1. The Department of Education should create an on-line database with multiple modem access capability which will allow potential applicants to obtain information on available grants, fellowships, and student aid through a single contact.
This database could also be used to disseminate information about important topics in education, research findings, and best practices. If the database software is not capable of handling the volume of information anticipated to be put on-line, it could serve as a gateway to one or more other databases (such as ERIC), thereby simplifying access to information.
As part of the on-line database, the department also should maintain an up-to-date file with specific names, phone numbers, and addresses to contact for information on a specific topic, grant, or issue. Once all ED employees are connected by a local area network, this list of contacts could be contained in a database. Anyone answering a call coming into ED could search the database to find the name and phone number of the appropriate person to whom the call should be referred. In case of a planned absence from work, the designated contact could enter the name of an alternate contact directly into the database.
2. The Department of Education should establish a single phone number that anyone desiring information or forms could call to receive assistance.
This will involve setting up an office that would handle phone calls, simple tasks such as mailing out grant applications, and forwarding calls that require more in-depth knowledge. This approach is patterned after services provided by such companies as General Electric, which offers one toll-free number to help customers with questions about its products.
Since the department does not know how many telephone calls it receives, it is impossible to determine the exact size of the staff needed to handle this centralized help line. As a result, the size of the office will have to be adjusted based on the actual number of calls received.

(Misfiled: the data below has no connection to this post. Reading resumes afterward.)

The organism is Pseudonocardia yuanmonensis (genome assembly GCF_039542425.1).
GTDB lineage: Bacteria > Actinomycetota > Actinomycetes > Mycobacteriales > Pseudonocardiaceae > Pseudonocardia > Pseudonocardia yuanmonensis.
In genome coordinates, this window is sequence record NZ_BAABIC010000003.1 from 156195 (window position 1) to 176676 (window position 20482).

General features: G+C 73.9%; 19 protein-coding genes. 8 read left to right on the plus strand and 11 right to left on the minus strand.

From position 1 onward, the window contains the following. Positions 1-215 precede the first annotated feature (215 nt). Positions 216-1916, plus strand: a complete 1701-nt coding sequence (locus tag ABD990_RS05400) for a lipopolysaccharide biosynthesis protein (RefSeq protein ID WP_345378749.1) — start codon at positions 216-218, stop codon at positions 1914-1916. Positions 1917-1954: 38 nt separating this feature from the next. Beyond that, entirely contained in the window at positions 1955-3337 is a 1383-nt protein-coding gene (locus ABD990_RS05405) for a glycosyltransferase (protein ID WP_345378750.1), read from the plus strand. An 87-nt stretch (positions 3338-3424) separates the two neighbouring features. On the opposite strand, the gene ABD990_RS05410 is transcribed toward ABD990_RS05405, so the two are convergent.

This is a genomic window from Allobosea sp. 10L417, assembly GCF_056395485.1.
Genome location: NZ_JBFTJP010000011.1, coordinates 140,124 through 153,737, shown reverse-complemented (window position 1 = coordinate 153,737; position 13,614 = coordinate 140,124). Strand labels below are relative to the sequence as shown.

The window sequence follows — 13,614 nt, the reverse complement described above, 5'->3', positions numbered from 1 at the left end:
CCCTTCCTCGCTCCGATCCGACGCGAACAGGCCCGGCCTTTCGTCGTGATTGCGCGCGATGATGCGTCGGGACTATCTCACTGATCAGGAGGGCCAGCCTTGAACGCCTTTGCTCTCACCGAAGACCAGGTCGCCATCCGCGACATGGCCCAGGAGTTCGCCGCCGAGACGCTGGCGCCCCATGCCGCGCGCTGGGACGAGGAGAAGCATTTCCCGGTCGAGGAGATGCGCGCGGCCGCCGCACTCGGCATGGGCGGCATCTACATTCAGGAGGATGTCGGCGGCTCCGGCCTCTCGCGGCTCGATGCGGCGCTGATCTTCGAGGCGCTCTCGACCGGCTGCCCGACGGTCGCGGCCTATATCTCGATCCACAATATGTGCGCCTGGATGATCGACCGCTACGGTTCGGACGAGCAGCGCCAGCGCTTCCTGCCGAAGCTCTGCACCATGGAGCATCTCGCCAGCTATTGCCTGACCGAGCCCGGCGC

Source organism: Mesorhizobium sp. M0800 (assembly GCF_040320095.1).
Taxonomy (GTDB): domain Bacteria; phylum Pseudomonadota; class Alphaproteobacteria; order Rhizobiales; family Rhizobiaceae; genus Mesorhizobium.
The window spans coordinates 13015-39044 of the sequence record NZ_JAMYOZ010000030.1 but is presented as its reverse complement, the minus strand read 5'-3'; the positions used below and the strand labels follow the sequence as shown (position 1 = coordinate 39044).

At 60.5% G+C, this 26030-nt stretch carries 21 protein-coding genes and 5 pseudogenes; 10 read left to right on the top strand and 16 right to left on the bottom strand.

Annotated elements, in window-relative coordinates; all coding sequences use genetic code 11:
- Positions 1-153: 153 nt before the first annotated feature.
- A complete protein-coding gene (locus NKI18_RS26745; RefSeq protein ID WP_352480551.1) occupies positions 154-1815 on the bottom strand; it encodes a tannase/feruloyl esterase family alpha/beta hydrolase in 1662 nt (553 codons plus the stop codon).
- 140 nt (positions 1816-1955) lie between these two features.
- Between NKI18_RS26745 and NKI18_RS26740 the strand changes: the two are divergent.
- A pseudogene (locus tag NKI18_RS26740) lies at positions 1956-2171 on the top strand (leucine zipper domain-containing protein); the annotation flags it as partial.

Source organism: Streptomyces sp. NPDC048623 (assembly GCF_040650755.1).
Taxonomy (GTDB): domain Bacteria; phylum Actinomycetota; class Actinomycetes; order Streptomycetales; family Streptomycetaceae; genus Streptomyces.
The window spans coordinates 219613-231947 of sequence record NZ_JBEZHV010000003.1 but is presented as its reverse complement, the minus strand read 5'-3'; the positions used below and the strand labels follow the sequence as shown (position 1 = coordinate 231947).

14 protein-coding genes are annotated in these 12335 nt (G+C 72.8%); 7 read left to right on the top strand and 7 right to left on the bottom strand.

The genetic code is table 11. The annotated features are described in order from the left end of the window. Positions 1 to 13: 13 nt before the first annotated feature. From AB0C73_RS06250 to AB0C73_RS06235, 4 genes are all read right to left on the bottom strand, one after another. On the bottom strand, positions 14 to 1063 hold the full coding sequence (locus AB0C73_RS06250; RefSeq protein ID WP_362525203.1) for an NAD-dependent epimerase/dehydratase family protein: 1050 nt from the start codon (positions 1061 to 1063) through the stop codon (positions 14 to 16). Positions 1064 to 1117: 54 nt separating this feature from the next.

Should the department institute such changes, a number of parties would benefit. A potential applicant for ED funds would only need to make one contact with the department to receive information on ED programs. At this time, the department does not count the number of phone calls or written inquiries it receives, but each year it receives approximately 30,000 applications and mails 1 million applications to potential applicants. The recommended changes should benefit these applicants and others who did not apply or could not apply because they did not get timely or proper information.
These actions would put the department in the forefront of customer service within the federal government. The technology needed to implement the suggested improvements is readily available and widely used in private industry as well as many state and local governments. The department could serve as a pilot project for the entire federal government in providing first-rate customer assistance. The system could be expanded at a later point to include electronic transmission of grant applications and instructions for completion of applications.
The department would incur the cost of developing the database software, purchasing the necessary communications and computer equipment, providing training, and maintaining the database and equipment, as well as personnel salaries for staffing the clearinghouse. Users would be required to pay their own long distance fees. Program offices would experience an increased availability of program staff time currently spent on answering public inquiries that the clearinghouse would now answer.
Budget Authority (BA) and Outlays (Dollars in Millions) *************************************************************** Fiscal Year 1994 1995 1996 1997 1998 1999 Total ^^^^^^^^^^^^^^^^^^^^^^^^^^^^^^^^^^^^^^^^^^^^^^^^^^^^^^^^^^^^^^^^^^^^^^^^^^^^^^^^^^^^^^^^^^^^^^^ BA 0.3 0.3 0.3 0.3 0.3 0.3 1.8 Outlays 0.3 0.3 0.3 0.3 0.3 0.3 1.8 Change in FTEs 6 6 6 6 6 6 6
1. See U.S. Department of Education, "Sources of Materials and Research about Teaching and Learning for Improving Nationwide Education," undated. (Information paper.)
2. Texas State Comptroller's Office, "Comptroller's Free Computerized Bulletin Board Now Offers A Directory of Available Grants and Loans," Austin, Texas, May 5, 1993. (Press release.)